ELI PEAZANT (Adisa Anderson), is Eula’s distraught husband. He is the family blacksmith, the wild man of the woods, he represents the Yoruba diety OGUN, his European equivalent would be the Greek god Pluto.

THE UNBORN CHILD, (Kai-Lynn Warren) is the storm raging inside of Eula’s womb. She occupies space in the world of the sacred and the secular. She embodies the duality of existence that those of the African dispora have come to understand as the double consciouness (W.E.B. Dubois) The Unborn Child has one foot in this world and one foot in another. She is ESHU ELEGBA, trickster, linguist, Yoruba god, guardian of the crossroads. Her Eroupean equivalent would be Mercury or Hermes.

YELLOW MARY PEAZANT, (Barbara-O) represents the African American woman’s loss of her self-esteem during slavery and Reconstruction. Yellow Mary is a prostitute, a woman of independent means. Yellow Mary’s name is derived from the name of the Yoruba goddess YEMONJA (Mami Wata-Ghana). She is the Mother of the Sea, the Mother of Dreams, the Mother of Secrets and often referred to as the Veiled Isis. Yellow Mary’s return home is depicted as a universal rite of transition, she is isolated in an intermediate position in life, on a boat traveling to Ibo Landing. Yellow Mary’s European equivalents would be Neptune, Poseidon, Juno or Hera.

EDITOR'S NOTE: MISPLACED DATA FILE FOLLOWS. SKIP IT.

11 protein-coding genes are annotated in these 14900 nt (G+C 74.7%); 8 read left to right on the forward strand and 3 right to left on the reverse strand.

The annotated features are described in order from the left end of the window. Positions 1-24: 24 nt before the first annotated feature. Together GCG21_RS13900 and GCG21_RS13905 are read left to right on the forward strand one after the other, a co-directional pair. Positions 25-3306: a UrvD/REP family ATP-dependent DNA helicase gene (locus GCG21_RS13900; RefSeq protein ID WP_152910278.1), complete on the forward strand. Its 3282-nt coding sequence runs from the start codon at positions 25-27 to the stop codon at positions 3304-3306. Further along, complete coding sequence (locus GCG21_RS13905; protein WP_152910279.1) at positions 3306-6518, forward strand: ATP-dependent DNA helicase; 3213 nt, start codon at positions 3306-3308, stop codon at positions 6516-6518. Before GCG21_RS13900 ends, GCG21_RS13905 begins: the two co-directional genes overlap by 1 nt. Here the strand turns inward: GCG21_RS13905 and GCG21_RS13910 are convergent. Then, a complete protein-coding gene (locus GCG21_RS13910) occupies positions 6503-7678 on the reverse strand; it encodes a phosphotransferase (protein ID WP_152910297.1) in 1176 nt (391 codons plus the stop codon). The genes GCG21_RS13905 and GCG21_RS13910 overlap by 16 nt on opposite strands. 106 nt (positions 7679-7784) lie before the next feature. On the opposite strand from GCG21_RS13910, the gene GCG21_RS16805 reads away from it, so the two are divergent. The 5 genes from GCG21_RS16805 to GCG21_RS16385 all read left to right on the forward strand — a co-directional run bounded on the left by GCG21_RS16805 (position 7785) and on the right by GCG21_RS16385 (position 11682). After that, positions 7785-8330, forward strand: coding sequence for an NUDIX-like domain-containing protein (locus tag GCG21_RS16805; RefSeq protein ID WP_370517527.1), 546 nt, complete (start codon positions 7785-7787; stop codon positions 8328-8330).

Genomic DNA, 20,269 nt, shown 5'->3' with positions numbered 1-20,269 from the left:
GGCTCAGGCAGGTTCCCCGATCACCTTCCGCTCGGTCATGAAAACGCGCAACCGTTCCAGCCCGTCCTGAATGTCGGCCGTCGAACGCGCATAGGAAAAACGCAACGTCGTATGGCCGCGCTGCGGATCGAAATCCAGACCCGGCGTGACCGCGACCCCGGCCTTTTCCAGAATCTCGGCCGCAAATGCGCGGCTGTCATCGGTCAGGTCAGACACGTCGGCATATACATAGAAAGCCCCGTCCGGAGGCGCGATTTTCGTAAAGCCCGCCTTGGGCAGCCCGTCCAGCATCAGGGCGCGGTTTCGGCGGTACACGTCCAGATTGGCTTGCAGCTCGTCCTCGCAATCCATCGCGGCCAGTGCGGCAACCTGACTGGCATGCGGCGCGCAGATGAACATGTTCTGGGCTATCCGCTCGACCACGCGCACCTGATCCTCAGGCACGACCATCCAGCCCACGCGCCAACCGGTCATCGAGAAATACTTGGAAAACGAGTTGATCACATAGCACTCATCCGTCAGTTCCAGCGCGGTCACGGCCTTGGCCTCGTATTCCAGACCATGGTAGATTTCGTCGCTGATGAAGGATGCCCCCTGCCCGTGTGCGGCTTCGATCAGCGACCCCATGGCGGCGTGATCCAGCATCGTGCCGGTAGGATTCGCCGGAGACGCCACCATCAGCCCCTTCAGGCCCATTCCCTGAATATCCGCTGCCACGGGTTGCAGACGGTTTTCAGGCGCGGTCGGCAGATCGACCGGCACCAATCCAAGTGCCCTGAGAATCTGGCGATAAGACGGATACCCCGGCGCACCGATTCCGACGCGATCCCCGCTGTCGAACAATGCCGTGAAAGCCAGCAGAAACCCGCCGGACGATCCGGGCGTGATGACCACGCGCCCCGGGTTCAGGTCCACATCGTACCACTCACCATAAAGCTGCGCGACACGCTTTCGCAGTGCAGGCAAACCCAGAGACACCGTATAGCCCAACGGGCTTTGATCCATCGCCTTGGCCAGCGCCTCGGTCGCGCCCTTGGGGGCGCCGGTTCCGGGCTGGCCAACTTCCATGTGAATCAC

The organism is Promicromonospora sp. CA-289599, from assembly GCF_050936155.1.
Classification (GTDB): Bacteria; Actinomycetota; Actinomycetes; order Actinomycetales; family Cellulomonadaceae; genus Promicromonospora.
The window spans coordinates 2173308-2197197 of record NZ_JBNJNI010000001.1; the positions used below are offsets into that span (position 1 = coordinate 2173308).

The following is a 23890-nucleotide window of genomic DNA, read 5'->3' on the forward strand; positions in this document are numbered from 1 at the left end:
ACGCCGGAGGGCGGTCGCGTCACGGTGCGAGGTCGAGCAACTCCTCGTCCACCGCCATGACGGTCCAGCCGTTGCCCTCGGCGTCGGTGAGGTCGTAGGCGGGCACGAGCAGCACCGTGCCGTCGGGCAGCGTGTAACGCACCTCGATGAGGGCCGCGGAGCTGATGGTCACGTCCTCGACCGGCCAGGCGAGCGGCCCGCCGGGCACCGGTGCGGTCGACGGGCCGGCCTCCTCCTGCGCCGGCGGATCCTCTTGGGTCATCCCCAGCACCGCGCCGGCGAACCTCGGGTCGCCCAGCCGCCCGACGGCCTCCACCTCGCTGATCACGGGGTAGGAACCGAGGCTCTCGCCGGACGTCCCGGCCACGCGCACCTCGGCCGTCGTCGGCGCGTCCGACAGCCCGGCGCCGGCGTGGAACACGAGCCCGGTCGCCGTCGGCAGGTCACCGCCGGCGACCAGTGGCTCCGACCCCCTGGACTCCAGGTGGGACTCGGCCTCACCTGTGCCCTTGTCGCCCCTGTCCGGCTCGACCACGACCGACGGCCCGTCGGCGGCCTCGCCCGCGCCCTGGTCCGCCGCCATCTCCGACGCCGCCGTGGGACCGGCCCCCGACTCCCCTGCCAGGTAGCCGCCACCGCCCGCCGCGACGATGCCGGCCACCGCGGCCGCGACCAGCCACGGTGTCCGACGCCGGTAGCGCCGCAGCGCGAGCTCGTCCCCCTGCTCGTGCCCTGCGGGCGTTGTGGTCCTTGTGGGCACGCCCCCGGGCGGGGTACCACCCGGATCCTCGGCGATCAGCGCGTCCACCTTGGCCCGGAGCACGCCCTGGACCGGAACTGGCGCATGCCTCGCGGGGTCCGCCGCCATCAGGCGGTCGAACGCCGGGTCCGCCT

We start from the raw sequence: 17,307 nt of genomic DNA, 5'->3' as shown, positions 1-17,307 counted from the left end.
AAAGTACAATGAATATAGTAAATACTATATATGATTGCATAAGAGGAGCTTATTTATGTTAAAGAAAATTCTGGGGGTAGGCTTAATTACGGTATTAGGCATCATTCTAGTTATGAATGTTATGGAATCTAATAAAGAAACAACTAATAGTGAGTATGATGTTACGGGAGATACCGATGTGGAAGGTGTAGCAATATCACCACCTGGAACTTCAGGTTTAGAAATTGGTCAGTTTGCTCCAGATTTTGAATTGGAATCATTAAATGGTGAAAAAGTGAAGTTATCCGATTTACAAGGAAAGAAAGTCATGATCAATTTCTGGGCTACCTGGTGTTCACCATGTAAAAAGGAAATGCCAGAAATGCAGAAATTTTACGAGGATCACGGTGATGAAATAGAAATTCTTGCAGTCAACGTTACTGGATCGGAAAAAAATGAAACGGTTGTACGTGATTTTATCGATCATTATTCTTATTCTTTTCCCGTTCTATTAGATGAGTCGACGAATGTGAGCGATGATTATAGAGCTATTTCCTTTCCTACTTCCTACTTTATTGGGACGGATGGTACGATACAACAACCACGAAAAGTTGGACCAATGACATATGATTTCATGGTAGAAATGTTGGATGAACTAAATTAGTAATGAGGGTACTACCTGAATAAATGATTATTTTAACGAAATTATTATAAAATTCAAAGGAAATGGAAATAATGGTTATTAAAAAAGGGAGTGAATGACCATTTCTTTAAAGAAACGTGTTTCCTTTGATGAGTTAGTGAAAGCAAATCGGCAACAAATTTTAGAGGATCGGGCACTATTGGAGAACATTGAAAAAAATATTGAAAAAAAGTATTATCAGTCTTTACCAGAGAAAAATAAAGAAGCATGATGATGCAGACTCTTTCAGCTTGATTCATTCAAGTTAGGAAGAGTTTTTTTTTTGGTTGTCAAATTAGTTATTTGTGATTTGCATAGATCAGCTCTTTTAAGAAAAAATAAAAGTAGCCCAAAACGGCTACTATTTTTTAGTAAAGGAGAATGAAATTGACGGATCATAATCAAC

TRULA, (Trula Hoosier) is Yellow Mary’s traveling companion and girlfriend. Yellow Mary and Trula stop by Ibo Landing for the farewell picnic, they plan to continue on to Nova Scotia, Trula’s place of birth. Nova Scotia was one of the final destinations on the underground railroad, so Yellow Mary and Trula are taking a fmiliar route.

VIOLA PEAZANT, (Cheryl Lynn Bruce) joins Yellow Mary and Trula on the boat to the family picnic at Ibo Landing. Viola is Yellow Mary’s first cousin who is a missionary. Viola reflects a syncretism of ancient African beliefs and Christianity. Her character attempts to escape her history and the trauma of her second class citizenship in her Baptist religious beliefs.

HAAGAR PEAZANT, (Kaycee Moore) is a self-educated progressive striver who desire to leave behind all that ties her family to their African heritage. Haagar embodies the ethos of the African American urban migration–that primordial push that propels us all to move forward, to seek more for our children, to grow with the winds of change. Her dream is to leave behind an isolated and insulated traditional society for the inclusive bureaucratic impersonality of the modern world is a continually unfolding drama.